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Photo: iStock

Opinion | Why longer replies are better than short one-liners to win a debate

It is essential to overcome confirmation bias to be able to make better informed choices

During a recent debate at a multilateral conference in Delhi, something unusual happened. All participants were pre-assigned to different teams and didn’t get to choose their stand. As luck would have it, my team had to argue against something we believed in. Although it was unsettling to begin with, preparing for the debate strengthened our collective understanding of the subject. It got me thinking if debating can be a tool for unlearning and relearning.

We live at a time where high-pitched shouting matches and social media wars are the norm. We are so sure we’re right that we don’t really listen to counter arguments. We make up our minds and then look for proof. This is what Mark Twain called “man with a hammer syndrome", when he famously quipped, “to a man with a hammer, everything looks like a nail."

Berkshire Hathaway’s vice chairperson Charlie Munger has an interesting mental model for framing arguments and shaping debates. He says it is irresponsible to have an opinion on any subject if we can’t state the arguments for the other side better than our opponents. This takes both effort and rigorous mental discipline. Munger calls it the cost of having an informed opinion.

We have to learn to overcome confirmation bias—favouring information that confirms your existing beliefs, train ourselves to see issues through multiple lenses, become our most intelligent critic and have the intellectual honesty to kill some of our most cherished ideas.

Stress-testing our beliefs the way Munger does empowers us to analyse things from first principles, basic assumptions uncoloured by biases. This strengthens our arguments and enables us to understand weaknesses in our thought process. Most importantly, this iterative approach makes us less dogmatic.

The purpose of having a debate isn’t to shove our intellectual superiority over our opponents. It is an opportunity to learn and change our mind when provided with convincing arguments.

Change My View is a Reddit community with almost one million members who have starkly different social, economic and political beliefs . Set up by Scottish teenager Kal Turnbull in 2013, it has managed to emerge as a safe digital space for civilized debate. Thousands of people use Turnbull’s platform to learn about issues they deeply care about every single day. He recently partnered with Cornell University’s Chenhao Tan and came up with four useful reference points that explain under what circumstances people change their minds.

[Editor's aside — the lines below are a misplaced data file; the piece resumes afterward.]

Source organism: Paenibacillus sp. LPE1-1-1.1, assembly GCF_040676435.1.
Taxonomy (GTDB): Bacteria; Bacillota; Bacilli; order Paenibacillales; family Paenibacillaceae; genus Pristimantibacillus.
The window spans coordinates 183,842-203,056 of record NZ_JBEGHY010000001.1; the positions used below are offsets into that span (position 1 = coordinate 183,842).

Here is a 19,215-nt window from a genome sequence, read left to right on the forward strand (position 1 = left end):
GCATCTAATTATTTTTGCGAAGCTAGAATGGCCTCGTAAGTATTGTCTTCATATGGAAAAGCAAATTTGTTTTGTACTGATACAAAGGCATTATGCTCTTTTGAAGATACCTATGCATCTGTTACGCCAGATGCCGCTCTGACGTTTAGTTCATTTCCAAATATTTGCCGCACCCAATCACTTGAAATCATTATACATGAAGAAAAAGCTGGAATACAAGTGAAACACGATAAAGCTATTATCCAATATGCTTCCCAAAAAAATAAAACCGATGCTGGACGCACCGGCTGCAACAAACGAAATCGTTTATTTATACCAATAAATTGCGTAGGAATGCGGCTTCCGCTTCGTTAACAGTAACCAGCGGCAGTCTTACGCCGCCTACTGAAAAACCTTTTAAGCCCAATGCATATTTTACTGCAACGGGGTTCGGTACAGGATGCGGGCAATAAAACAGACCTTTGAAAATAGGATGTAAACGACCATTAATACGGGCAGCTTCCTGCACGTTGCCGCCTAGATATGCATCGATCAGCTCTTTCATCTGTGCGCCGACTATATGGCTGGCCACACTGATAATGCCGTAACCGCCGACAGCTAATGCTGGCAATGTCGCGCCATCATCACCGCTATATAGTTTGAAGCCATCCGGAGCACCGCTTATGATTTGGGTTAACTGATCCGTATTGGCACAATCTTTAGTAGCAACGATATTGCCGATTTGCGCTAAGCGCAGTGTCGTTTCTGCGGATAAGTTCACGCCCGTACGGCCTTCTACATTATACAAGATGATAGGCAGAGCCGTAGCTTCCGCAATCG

First, explaining where you are coming from is far more likely to change someone’s mind than well-rehearsed facts and counter arguments. People care deeply about the rationale underpinning your point of view. Explaining why you hold a particular opinion not only establishes common ground for the conversation but also makes you far more relatable to your opponent.

Second, language plays a subtle yet significant role in the outcome of an argument. Directly quoting someone and finding logical flaws in the statement is usually ineffective. People perceive it as nitpicking their words rather than their view as a whole.

Additionally, be careful when people use collective words like “we" in their argument. It is easier to change a person’s mind than that of a community. When someone uses “we", it is often an unconscious way of putting a barrier against your argument by invoking their affiliation to a larger group. In such cases, you probably won’t succeed in changing their mind.

Third, longer replies substantiated by linked references are more effective than short one-liners. Psychologists call backfire effect as the difficulty in accepting that we are wrong. Essentially, when our deepest convictions are challenged by contradictory evidence, our beliefs become stronger. Tan’s research suggests that we can overcome the backfire effect by addressing different layers of our opponent’s arguments and complementing it with trustworthy links.

Fourth, if someone has not changed her mind with three rounds of back and forth arguments, one should agree to disagree. Tan’s team suggests that after the third round, the probability of someone changing their mind drastically reduces.

Of course, these are not fool-proof methods but keeping them in mind might help us frame arguments better and inform us which debates are worth engaging in.

As I walked up to the podium during the Delhi conference to argue something that I initially didn’t fully believe in, I realized that I not only understood the issue prompt much better but also felt good about changing my own thoughts on the topics.

Utkarsh Amitabh is founder of Network Capital, a global peer mentoring community and a WEF Global Shaper.

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